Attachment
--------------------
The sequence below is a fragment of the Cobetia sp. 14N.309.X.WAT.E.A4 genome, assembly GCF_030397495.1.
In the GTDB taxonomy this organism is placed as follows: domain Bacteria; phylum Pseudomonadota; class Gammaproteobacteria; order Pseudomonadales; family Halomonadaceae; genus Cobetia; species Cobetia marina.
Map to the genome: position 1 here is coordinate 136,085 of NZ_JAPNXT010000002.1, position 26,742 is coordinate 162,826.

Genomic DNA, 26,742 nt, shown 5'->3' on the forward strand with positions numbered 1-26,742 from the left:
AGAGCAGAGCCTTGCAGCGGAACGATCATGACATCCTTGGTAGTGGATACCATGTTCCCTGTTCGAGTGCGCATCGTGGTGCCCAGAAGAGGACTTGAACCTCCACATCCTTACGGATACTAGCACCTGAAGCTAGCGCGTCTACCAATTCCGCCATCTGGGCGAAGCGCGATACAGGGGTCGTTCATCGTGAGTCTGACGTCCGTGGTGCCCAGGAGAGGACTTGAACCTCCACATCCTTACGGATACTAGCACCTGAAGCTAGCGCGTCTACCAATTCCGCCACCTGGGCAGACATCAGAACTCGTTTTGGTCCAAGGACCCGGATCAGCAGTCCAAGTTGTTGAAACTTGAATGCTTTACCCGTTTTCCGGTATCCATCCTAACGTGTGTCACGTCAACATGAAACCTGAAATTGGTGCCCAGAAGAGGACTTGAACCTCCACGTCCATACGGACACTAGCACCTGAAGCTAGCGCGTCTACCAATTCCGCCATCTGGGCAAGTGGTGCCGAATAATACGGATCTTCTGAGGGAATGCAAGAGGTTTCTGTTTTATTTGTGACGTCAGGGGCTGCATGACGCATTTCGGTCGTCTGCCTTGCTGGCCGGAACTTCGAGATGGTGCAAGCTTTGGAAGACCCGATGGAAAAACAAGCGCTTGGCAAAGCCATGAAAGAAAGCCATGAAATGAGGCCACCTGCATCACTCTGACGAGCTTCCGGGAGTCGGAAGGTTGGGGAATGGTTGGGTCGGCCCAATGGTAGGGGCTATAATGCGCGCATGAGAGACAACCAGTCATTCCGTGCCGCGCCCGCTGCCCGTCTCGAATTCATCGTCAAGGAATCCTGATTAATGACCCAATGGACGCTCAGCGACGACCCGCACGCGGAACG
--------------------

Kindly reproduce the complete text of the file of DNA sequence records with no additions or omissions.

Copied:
The sequence below is a fragment of the Cobetia sp. 14N.309.X.WAT.E.A4 genome, assembly GCF_030397495.1.
In the GTDB taxonomy this organism is placed as follows: domain Bacteria; phylum Pseudomonadota; class Gammaproteobacteria; order Pseudomonadales; family Halomonadaceae; genus Cobetia; species Cobetia marina.
Map to the genome: position 1 here is coordinate 136,085 of NZ_JAPNXT010000002.1, position 26,742 is coordinate 162,826.

Genomic DNA, 26,742 nt, shown 5'->3' on the forward strand with positions numbered 1-26,742 from the left:
AGAGCAGAGCCTTGCAGCGGAACGATCATGACATCCTTGGTAGTGGATACCATGTTCCCTGTTCGAGTGCGCATCGTGGTGCCCAGAAGAGGACTTGAACCTCCACATCCTTACGGATACTAGCACCTGAAGCTAGCGCGTCTACCAATTCCGCCATCTGGGCGAAGCGCGATACAGGGGTCGTTCATCGTGAGTCTGACGTCCGTGGTGCCCAGGAGAGGACTTGAACCTCCACATCCTTACGGATACTAGCACCTGAAGCTAGCGCGTCTACCAATTCCGCCACCTGGGCAGACATCAGAACTCGTTTTGGTCCAAGGACCCGGATCAGCAGTCCAAGTTGTTGAAACTTGAATGCTTTACCCGTTTTCCGGTATCCATCCTAACGTGTGTCACGTCAACATGAAACCTGAAATTGGTGCCCAGAAGAGGACTTGAACCTCCACGTCCATACGGACACTAGCACCTGAAGCTAGCGCGTCTACCAATTCCGCCATCTGGGCAAGTGGTGCCGAATAATACGGATCTTCTGAGGGAATGCAAGAGGTTTCTGTTTTATTTGTGACGTCAGGGGCTGCATGACGCATTTCGGTCGTCTGCCTTGCTGGCCGGAACTTCGAGATGGTGCAAGCTTTGGAAGACCCGATGGAAAAACAAGCGCTTGGCAAAGCCATGAAAGAAAGCCATGAAATGAGGCCACCTGCATCACTCTGACGAGCTTCCGGGAGTCGGAAGGTTGGGGAATGGTTGGGTCGGCCCAATGGTAGGGGCTATAATGCGCGCATGAGAGACAACCAGTCATTCCGTGCCGCGCCCGCTGCCCGTCTCGAATTCATCGTCAAGGAATCCTGATTAATGACCCAATGGACGCTCAGCGACGACCCGCACGCGGAACG